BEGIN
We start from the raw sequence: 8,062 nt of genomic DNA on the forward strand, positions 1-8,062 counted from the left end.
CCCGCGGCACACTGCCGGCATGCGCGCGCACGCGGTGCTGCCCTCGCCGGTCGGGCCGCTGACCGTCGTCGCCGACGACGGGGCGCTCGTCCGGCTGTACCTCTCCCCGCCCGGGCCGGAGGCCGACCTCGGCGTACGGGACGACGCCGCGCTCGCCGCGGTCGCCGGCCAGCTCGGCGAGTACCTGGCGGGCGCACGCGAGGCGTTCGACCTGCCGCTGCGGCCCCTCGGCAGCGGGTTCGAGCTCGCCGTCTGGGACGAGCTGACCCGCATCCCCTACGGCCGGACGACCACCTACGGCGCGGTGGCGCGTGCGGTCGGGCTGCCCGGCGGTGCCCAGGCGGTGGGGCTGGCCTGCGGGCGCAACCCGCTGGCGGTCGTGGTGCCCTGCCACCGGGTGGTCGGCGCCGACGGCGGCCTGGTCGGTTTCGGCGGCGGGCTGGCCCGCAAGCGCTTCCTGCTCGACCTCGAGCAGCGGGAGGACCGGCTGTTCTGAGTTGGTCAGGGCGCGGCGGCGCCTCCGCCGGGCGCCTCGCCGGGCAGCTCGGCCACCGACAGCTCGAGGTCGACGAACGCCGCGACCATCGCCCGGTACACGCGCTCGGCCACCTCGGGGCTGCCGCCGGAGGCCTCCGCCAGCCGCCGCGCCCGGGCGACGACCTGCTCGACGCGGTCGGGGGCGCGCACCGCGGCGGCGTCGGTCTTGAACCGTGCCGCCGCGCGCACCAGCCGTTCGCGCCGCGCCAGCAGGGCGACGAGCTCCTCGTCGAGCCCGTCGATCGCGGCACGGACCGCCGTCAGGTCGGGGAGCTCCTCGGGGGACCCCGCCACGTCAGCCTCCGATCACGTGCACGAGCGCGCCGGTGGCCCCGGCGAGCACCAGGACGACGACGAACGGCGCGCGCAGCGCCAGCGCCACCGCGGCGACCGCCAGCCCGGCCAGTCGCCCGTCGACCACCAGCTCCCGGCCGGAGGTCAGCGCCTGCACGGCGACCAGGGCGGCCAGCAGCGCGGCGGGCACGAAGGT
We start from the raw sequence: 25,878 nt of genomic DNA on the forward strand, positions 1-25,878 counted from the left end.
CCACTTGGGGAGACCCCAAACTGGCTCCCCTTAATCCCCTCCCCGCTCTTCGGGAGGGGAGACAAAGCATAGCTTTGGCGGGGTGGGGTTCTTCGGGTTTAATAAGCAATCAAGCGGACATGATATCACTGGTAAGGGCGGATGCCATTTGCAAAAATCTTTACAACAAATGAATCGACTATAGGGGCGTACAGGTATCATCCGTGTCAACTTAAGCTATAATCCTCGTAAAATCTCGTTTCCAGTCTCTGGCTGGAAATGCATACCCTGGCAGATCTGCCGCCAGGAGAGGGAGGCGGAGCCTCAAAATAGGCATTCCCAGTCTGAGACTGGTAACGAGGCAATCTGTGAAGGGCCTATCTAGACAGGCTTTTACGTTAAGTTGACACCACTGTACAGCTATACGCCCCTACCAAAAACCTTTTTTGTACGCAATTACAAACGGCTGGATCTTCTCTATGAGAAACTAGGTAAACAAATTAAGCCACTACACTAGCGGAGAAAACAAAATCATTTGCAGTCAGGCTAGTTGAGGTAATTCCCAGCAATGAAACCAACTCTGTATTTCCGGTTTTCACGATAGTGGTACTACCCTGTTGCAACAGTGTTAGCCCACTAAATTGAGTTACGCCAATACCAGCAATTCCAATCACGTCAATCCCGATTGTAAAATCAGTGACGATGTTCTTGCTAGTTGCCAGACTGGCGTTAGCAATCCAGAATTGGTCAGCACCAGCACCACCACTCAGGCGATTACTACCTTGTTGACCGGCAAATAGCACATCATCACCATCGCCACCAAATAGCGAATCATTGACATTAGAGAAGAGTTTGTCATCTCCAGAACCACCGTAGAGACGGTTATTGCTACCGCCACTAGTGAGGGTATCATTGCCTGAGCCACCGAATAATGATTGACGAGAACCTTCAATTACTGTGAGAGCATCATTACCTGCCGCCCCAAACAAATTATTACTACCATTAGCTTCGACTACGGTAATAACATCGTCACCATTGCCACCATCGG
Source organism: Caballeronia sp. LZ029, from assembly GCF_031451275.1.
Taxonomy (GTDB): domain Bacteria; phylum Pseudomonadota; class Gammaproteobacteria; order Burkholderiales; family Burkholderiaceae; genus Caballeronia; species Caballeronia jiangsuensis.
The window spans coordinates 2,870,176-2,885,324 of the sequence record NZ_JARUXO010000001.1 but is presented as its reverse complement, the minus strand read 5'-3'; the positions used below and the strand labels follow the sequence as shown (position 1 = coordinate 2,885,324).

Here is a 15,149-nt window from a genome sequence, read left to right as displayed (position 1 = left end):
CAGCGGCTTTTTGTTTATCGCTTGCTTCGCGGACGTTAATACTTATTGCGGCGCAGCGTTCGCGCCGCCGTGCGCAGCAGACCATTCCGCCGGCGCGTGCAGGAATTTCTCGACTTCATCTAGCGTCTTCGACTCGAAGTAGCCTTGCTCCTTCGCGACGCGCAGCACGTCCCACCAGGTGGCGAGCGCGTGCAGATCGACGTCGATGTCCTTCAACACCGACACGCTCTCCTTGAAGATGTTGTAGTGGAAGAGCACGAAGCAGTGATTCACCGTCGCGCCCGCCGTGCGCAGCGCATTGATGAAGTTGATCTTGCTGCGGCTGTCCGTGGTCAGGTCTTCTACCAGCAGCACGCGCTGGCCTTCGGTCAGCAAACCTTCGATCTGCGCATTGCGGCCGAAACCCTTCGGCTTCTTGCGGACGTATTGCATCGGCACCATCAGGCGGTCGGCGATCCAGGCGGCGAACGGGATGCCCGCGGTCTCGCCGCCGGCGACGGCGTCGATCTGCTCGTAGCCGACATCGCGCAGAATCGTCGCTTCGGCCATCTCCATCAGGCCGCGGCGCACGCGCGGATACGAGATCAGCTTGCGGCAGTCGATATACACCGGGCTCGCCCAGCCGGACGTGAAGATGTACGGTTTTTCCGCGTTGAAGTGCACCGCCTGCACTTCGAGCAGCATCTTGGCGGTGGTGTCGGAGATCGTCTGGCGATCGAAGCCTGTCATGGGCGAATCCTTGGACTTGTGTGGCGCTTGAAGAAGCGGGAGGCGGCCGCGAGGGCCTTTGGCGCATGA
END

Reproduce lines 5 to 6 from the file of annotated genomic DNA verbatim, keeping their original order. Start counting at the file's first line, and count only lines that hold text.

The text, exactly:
Source organism: Caballeronia sp. LZ029, from assembly GCF_031451275.1.
Taxonomy (GTDB): domain Bacteria; phylum Pseudomonadota; class Gammaproteobacteria; order Burkholderiales; family Burkholderiaceae; genus Caballeronia; species Caballeronia jiangsuensis.